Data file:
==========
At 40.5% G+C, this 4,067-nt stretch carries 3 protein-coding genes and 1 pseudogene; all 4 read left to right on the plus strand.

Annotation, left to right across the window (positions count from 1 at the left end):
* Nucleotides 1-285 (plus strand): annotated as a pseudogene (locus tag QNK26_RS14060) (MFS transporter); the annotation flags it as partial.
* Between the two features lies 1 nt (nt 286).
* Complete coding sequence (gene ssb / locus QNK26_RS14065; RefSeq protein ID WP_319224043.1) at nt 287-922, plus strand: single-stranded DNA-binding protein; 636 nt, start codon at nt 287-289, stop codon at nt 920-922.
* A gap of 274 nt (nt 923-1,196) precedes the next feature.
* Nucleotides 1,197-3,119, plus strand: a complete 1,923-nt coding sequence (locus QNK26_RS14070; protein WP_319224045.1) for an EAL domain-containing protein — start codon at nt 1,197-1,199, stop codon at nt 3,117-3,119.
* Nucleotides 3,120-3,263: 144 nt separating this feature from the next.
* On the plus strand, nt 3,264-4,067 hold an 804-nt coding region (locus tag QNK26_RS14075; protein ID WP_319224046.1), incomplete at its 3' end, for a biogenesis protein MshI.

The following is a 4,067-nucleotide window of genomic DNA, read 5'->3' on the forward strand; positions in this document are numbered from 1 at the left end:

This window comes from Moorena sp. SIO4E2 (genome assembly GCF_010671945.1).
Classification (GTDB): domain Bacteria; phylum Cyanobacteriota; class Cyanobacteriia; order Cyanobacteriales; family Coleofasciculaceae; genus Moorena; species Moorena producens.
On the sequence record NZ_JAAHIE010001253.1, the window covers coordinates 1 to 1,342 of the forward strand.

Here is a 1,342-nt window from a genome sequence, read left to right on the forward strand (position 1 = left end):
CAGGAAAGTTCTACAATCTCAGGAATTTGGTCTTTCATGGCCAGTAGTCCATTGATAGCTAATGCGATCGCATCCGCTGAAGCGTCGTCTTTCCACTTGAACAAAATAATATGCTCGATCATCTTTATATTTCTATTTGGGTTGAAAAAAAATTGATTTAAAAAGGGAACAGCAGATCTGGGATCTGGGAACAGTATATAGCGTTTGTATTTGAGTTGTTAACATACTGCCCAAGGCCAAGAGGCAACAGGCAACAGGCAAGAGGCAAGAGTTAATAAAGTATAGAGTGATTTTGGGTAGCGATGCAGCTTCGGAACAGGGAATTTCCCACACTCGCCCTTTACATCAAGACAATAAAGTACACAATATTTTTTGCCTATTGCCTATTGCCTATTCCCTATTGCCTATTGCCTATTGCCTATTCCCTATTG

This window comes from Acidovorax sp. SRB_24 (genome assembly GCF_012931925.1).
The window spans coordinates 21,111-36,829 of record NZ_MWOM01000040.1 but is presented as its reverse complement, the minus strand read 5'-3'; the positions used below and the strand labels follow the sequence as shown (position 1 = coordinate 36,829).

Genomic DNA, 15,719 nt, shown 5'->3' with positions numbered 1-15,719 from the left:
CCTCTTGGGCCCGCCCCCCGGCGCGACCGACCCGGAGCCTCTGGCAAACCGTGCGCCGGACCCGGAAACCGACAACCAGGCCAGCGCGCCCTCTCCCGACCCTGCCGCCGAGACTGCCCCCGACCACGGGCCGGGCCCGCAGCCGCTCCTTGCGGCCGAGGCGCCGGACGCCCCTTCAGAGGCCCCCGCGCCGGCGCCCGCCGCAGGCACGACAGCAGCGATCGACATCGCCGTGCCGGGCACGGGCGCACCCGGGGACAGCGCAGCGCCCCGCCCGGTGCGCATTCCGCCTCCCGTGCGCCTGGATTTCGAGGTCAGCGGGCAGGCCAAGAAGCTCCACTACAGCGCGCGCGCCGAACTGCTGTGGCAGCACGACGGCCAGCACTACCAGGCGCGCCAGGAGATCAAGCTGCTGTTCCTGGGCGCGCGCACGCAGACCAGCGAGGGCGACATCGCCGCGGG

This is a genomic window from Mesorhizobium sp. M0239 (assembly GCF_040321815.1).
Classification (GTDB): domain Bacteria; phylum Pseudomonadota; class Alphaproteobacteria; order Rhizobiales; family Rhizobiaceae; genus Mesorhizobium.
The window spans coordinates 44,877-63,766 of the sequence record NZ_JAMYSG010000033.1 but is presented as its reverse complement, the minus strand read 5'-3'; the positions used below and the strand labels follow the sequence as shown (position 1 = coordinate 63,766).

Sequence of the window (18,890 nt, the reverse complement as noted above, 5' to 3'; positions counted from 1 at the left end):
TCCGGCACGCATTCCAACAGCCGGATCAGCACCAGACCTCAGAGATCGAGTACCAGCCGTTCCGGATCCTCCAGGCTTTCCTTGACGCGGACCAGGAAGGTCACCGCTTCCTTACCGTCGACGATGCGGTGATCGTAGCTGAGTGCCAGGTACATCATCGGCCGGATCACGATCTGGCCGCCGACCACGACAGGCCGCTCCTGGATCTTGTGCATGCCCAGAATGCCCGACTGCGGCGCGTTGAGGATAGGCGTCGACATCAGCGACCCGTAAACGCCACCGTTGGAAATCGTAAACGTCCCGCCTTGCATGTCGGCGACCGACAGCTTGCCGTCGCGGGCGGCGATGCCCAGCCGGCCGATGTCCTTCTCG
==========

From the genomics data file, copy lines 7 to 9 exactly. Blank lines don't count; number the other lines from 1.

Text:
* Nucleotides 1,197-3,119, plus strand: a complete 1,923-nt coding sequence (locus QNK26_RS14070; protein WP_319224045.1) for an EAL domain-containing protein — start codon at nt 1,197-1,199, stop codon at nt 3,117-3,119.
* Nucleotides 3,120-3,263: 144 nt separating this feature from the next.
* On the plus strand, nt 3,264-4,067 hold an 804-nt coding region (locus tag QNK26_RS14075; protein ID WP_319224046.1), incomplete at its 3' end, for a biogenesis protein MshI.